I work with and teach mobile strategies to a lot of large utility companies around the world. Over the past few years I have been hearing a similar concern from these companies. They have an aging workforce, and many of their most experienced experts are nearing retirement age. They are very concerned with losing the institutional knowledge these workers have gained through their many years on the job. This wisdom is in their heads but rarely documented.
It seems to me one solution would be to start developing "mobile workflows" junior technicians could access and use. These "mobile workflows" could be developed by experienced experts for the use of more junior service technicians. These "mobile workflows" could be integrated into mobile applications by way of dispatched service tickets/work orders.
|Figure 2 - Mobile Workflow
What I am proposing is a layer in mobile applications that includes "mobile workflows." These mobile workflows will clearly instruct the service technician as to the necessary "steps" involved in successfully and efficiently completing a job.
The MADP (mobile application development platform) would have a "mobile workflow" configurator in the RAD (rapid application development) component (see figure 1). You would be able to associate specific tasks in your mobile workflow (see figure 2) with fields in your mobile client application.
What is the value? The junior technician receives his/her next assigned work order and it comes attached with a configured mobile workflow. They review it to understand exactly what needs to be done. Let me provide an example. A service technician receives a work order to maintain an escalator in a busy store during the Christmas shopping season. The mobile workflow identifies the necessary tasks associated with this job.
- Schedule the escalator maintenance with the store.
- Make sure the store security is notified and aware of the time and date of the work.
- Make sure you have job site access instructions.
- Make sure you know where you should park your vehicle.
- Set-up the mandated type of safety barrier.
- Set-up the mandated type of warning signs.
- Turn-off the escalator and lock it.
- Bring the right tools - identify the right tools.
- Bring the right specialized equipment.
- Bring the right equipment manuals.
- Photograph the job site and safety measures.
These steps are made up from the accumulated knowledge of your most experienced company experts. &n
bsp;These mobile workflows can be integrated into a mobile workflow layer in your mobile application client. Again, each step in the mobile workflow could be associated with a field in the mobile client application.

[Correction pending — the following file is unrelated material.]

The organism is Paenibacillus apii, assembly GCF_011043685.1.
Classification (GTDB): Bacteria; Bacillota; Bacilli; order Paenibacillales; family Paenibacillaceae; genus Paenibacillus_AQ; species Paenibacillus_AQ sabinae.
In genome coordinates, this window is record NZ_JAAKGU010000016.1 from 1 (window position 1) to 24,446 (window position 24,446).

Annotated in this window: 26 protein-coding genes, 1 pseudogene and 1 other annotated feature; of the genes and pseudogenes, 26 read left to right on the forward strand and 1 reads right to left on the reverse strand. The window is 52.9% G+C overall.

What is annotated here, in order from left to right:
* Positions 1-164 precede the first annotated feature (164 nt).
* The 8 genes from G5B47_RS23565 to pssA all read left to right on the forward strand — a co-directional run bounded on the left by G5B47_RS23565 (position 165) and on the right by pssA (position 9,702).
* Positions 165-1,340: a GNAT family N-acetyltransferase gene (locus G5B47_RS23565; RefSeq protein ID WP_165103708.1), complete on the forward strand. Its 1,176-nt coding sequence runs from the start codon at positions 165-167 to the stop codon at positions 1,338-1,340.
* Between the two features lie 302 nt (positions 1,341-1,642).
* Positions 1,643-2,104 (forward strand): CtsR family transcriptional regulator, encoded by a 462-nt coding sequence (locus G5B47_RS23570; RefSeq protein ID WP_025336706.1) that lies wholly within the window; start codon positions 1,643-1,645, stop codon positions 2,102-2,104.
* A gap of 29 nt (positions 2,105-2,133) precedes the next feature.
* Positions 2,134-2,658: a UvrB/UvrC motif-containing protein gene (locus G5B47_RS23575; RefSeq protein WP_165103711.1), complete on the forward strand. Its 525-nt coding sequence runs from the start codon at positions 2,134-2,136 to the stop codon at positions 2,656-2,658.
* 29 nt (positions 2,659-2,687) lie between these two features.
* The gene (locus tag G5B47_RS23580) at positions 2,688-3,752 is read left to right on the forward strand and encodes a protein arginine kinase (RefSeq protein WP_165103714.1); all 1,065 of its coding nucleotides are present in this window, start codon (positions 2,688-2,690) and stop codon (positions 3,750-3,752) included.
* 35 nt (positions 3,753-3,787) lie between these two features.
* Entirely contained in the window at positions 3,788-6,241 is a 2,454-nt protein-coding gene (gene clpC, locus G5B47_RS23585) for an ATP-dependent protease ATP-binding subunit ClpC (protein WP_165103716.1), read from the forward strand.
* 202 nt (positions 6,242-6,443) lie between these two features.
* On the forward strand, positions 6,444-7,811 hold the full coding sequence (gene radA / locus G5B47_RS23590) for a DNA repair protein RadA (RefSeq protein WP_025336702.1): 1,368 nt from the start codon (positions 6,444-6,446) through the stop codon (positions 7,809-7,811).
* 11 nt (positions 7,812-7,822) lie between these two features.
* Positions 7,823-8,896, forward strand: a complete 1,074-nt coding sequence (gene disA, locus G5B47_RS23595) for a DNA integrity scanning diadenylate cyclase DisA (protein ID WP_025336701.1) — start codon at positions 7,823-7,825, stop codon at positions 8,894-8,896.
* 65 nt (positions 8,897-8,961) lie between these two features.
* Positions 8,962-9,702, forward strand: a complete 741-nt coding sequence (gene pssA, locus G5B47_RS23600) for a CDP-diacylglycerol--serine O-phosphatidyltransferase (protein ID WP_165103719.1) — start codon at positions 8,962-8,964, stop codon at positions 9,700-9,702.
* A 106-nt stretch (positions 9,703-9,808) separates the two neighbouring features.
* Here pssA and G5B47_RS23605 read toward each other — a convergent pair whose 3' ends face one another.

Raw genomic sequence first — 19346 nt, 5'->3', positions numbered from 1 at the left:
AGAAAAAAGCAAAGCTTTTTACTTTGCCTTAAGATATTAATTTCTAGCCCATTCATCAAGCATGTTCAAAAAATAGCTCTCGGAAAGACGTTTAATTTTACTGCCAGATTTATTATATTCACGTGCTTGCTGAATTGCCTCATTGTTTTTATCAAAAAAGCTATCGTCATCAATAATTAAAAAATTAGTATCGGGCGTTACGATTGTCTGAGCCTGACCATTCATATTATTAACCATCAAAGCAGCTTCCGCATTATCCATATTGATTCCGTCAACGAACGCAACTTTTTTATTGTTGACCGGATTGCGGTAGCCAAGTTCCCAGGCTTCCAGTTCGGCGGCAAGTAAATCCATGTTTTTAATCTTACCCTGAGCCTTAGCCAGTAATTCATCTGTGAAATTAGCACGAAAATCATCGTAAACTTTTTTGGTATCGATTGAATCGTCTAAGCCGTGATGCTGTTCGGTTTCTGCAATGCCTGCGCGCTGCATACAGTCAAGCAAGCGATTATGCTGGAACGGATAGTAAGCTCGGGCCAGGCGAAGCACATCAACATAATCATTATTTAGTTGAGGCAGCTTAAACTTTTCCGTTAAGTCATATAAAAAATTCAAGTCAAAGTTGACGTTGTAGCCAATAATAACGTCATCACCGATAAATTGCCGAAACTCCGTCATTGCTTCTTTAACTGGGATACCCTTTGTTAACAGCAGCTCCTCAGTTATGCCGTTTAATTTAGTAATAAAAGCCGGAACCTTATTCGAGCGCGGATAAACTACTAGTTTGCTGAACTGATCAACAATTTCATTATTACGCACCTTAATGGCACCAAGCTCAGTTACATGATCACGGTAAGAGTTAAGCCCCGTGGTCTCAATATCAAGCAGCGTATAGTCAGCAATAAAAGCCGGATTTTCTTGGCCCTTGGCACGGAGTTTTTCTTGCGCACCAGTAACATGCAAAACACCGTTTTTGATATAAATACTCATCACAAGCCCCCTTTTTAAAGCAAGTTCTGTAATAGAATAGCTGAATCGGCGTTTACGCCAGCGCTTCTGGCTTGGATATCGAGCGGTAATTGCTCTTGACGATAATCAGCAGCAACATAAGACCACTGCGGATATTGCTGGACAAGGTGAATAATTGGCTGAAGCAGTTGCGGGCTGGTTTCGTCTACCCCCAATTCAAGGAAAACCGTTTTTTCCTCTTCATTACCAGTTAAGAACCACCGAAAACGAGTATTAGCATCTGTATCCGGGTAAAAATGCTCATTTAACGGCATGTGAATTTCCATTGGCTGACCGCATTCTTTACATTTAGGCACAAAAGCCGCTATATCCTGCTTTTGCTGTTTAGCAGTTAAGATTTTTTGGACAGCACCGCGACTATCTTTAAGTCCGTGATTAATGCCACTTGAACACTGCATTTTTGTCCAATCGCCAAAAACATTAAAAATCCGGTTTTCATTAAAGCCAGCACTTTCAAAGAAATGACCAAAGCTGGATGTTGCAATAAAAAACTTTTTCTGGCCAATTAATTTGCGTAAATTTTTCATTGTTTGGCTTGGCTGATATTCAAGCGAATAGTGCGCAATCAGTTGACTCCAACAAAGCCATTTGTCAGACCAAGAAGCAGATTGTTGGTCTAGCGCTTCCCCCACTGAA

We all know these kinds of workflows exist in our ERPs. I have found myself filling in numerous web based forms lately and can see there are obvious workflows built into the process. So I asked myself, "Why haven't we done the same thing for mobile applications?"
When I was the CEO of a mobile application company, we showed our clients how we could customize workflows in a mobile application. In field A, if your answer is "YES", it jumps to form 17, if your answer is "NO", then it jumps to form 4. This was a workflow configured into a mobile application. I suggest a step beyond that. I propose the "mobile workflow" be assigned to the work order/job, rather than the mobile application. I propose that if a service technician receives six different work orders per day, each unique work order includes a unique mobile workflow specific to the particular tasks required.
I wrote an article earlier this year, and then discussed it with Israel Beniaminy (see this mobile expert video) on the topic of "mobility will ultimately go away." What did we mean? We suggested that mobility will soon become a commodity. It will no longer be something novel. All applications will be mobile. So how would a mobile software vendor differentiate themselves? I
propose by developing additional layers of functionality in the mobile applications, including mobile workflows.
What do you think? Is this a good idea?
Kevin Benedict, Mobile Industry Analyst and Mobile Strategy Consultant
Follow me on Twitter @krbenedict
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Full Disclosure: I am a mobility analyst, consultant and blogger. I work with and have worked with many of the companies mentioned in my articles.
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